Evil thoughts destroy the soul. The converting power of God changes the heart, refining and purifying the thoughts. Unless a determined effort is made to keep the thoughts centered on Christ, grace cannot reveal itself in the life. The mind must engage in the spiritual warfare. Every thought must be brought into captivity to the obedience of Christ. All the habits must be brought under God’s control.

We need a constant sense of the ennobling power of pure thoughts and the damaging influence of evil thoughts. Let us place our thoughts upon holy things. Let them be pure and true, for the only security for any soul is right thinking. We are to use every means that God has placed within our reach for the government and cultivation of our thoughts. We are to bring our minds into harmony with His mind. His truth will sanctify us, body and soul and spirit, and we shall be enabled to rise above temptations.— Letter 123, 1904 (In Heavenly Places, 164.)

Diet an Important Factor—It cannot be too often repeated that whatever is taken into the stomach affects not only the body but ultimately the mind as well. Gross (p.236) and stimulating food fevers the blood, excites the nervous system, and too often dulls the moral perceptions so that reason and conscience are overborne by the sensual impulses. It is difficult, and often well-nigh impossible, for one who is intemperate in diet to exercise patience and self-control.—Christian Temperance and Bible Hygiene, 134, 1890. (Child Guidance, 461.)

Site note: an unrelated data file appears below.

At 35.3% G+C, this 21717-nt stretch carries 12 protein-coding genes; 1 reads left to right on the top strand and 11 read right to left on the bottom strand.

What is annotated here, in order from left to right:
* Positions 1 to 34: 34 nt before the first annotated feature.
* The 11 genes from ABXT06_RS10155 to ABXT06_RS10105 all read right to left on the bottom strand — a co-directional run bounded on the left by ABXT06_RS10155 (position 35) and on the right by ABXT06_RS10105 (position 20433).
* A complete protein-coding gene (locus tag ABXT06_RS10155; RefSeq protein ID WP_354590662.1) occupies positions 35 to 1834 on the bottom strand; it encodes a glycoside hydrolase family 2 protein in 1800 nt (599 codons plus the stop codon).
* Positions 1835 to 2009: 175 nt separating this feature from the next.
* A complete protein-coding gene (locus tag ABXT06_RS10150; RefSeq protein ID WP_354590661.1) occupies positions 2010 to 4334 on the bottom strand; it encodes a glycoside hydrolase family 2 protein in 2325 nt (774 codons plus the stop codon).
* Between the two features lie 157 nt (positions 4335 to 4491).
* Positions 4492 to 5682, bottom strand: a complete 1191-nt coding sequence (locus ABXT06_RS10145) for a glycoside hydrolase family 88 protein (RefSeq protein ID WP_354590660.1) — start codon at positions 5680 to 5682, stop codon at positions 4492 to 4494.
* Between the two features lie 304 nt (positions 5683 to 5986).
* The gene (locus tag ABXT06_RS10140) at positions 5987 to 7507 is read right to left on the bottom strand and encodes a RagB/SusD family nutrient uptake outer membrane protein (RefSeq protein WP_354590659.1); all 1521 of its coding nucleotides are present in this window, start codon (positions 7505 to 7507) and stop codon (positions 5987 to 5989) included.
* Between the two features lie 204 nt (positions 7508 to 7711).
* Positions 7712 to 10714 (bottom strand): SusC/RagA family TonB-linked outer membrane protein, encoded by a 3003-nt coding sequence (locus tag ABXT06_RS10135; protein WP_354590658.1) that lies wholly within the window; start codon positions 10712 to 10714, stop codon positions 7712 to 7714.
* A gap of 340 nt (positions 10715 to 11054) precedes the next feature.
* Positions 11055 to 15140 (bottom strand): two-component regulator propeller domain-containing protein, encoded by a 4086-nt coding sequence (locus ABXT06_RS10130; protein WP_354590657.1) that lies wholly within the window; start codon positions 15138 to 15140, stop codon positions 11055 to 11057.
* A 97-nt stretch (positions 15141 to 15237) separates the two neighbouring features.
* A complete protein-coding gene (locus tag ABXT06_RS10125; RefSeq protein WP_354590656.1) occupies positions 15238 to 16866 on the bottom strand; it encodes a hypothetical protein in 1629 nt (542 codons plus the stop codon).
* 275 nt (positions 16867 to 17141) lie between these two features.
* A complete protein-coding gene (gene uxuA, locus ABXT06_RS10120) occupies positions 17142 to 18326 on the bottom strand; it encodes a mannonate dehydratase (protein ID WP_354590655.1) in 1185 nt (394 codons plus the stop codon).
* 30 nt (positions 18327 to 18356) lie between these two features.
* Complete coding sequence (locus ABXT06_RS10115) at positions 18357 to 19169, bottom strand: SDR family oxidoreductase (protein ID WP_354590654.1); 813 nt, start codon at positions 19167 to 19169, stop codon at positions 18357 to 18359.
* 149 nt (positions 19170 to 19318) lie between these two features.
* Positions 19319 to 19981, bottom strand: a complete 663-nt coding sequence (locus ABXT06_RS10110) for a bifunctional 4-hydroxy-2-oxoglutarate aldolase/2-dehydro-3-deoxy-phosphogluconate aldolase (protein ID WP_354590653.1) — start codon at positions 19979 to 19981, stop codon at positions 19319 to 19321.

Meat Excites and Strengthens Lower Passions—Meat should not be placed before our children. Its influence is to excite and strengthen the lower passions, and has a tendency to deaden the moral powers. Grains and fruits prepared free from grease and in as natural a condition as possible should be the food for the tables of all who claim to be preparing for translation to heaven. The less feverish the diet, the more easily can the passions be controlled. Gratification of taste should not be consulted irrespective of physical, intellectual, or moral health.—Testimonies for the Church 2:352 (1869).